THE BLOG
19/07/2018 14:11 BST | Updated 19/07/2018 14:11 BST

Mental Health Lessons Are An Important Step, But Do Not Solve The Problem

Schools should be able to make positive mental health a priority in everything they do, not just in one lesson

Klaus Vedfelt via Getty Images

We are facing a mental health crisis in our classrooms. Children and young people face a huge range of pressures, from exam stress to cyberbullying to concerns about body image – and all the evidence suggests rates of anxiety and stress are on the rise. 

That’s why we welcome the Government’s plans to introduce Relationship and Sex Education in all schools, covering mental health, relationships, and, crucially, how to navigate the online world in a way that’s positive and safe.

Young people we work with often talk about the benefits of social media, including access to a wealth of information and ideas and the ability to connect with people and find support. But they also highlight the pressures it can create – to be constantly available, to live up to the “perfect” lives that other people present, and to measure your life in terms of likes and reactions to what you post. We also know that children can be exposed to harmful content, like pornography or violent images, and that cyberbullying is far too common.

The new lessons could play a significant role in helping children navigate the online world, so they can recognise steps they can take to filter content, know what to do if they come across something that upsets them, and understand how their own actions online may affect other people. These lessons could also help children to recognise the signs of poor mental health in themselves and others, and learn how best to look for and provide support. 

But, however welcome it is to have digital resilience and mental health on the curriculum, this is not the whole solution. Schools should be able to make positive mental health a priority in everything they do, not just in one lesson.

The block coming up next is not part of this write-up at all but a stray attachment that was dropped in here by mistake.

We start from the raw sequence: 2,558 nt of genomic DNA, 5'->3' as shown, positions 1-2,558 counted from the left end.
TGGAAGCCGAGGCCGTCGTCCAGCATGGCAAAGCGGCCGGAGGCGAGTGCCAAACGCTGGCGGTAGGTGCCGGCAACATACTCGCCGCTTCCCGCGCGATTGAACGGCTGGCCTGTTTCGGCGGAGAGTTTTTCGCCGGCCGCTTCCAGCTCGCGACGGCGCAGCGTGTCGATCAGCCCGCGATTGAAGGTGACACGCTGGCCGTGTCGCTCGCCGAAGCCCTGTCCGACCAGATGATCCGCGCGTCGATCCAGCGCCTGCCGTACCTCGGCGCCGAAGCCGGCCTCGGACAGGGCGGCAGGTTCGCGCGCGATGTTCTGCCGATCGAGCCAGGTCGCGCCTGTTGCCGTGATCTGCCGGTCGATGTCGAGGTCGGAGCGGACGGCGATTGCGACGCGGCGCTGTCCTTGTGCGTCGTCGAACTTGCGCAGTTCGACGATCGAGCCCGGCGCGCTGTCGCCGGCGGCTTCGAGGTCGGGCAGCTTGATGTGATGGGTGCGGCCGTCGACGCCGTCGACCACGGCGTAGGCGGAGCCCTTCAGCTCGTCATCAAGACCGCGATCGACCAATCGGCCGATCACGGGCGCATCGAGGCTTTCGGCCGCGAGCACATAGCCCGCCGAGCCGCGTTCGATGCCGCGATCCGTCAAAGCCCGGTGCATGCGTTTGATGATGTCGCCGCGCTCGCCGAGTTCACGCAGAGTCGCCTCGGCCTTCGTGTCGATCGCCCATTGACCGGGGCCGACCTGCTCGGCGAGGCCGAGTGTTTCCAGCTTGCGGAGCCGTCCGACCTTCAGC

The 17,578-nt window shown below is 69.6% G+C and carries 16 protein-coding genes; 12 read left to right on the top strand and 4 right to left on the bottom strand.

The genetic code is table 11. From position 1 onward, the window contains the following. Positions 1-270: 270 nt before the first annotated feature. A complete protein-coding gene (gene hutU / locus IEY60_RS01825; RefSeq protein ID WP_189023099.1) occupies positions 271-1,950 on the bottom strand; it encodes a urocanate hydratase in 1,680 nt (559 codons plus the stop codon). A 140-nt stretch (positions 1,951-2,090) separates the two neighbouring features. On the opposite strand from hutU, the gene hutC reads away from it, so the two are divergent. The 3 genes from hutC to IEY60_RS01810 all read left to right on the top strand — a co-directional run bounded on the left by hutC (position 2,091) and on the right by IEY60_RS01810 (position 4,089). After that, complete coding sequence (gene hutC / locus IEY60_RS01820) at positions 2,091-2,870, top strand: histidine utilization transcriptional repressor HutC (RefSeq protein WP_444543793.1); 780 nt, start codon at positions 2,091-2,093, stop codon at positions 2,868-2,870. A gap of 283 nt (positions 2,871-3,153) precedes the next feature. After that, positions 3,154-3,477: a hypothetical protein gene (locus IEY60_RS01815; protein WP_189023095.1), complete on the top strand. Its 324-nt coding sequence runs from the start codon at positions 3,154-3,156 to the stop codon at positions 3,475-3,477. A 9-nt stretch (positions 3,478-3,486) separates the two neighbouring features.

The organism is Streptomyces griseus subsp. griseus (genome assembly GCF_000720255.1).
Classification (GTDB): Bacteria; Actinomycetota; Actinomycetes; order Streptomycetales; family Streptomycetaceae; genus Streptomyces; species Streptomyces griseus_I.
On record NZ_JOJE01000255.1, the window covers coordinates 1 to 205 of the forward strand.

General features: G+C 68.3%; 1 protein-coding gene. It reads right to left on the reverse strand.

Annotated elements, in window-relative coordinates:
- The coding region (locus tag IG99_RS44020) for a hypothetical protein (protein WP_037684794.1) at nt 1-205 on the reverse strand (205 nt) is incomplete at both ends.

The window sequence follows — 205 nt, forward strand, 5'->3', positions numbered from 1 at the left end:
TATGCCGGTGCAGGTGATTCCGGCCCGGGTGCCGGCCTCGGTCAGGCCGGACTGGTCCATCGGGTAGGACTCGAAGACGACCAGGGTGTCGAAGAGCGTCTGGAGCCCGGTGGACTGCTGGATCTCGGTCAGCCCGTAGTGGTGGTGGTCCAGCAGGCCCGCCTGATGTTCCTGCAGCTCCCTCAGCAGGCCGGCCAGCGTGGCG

Right now, as most parents and teachers agree, the education system is unbalanced, with a far greater focus on exam results than on the wellbeing of children. Many schools do excellent work on wellbeing, but funding constraints, coupled with a lack of prominence given to wellbeing in the Ofsted inspection framework, mean that when schools face tough decisions about which services to cut, they are under pressure to prioritise other areas.

This needs to change. The Government’s recent proposals to introduce mental health support teams in schools as well as designated leads for mental health in schools are a step in the right direction – but these will be only be introduced in a quarter of the country over the next five years.

That’s why, through our Wise Up campaign, we are calling for a more fundamental rebalancing of the education system. We need children to know as much about looking after their mental health as they do about looking after their physical health, and we need give them the language to talk about what they’re feeling if they’re struggling to cope. That means that every teacher needs to understand about mental health, which should be a core part of initial teacher training.

We also need to ensure that all schools have support to make wellbeing at least as much of a priority as academic performance – which simply isn’t the case at the moment. That’s why the review of the Ofsted inspection framework next year must lead to a greater focus on wellbeing, alongside dedicated resources.

The vast majority of parents would choose a school where their child is happy over a school with better exam results – but the policy and inspection regimes do not reflect this.

While new lessons on mental health could make a difference, we need to see a more profound change.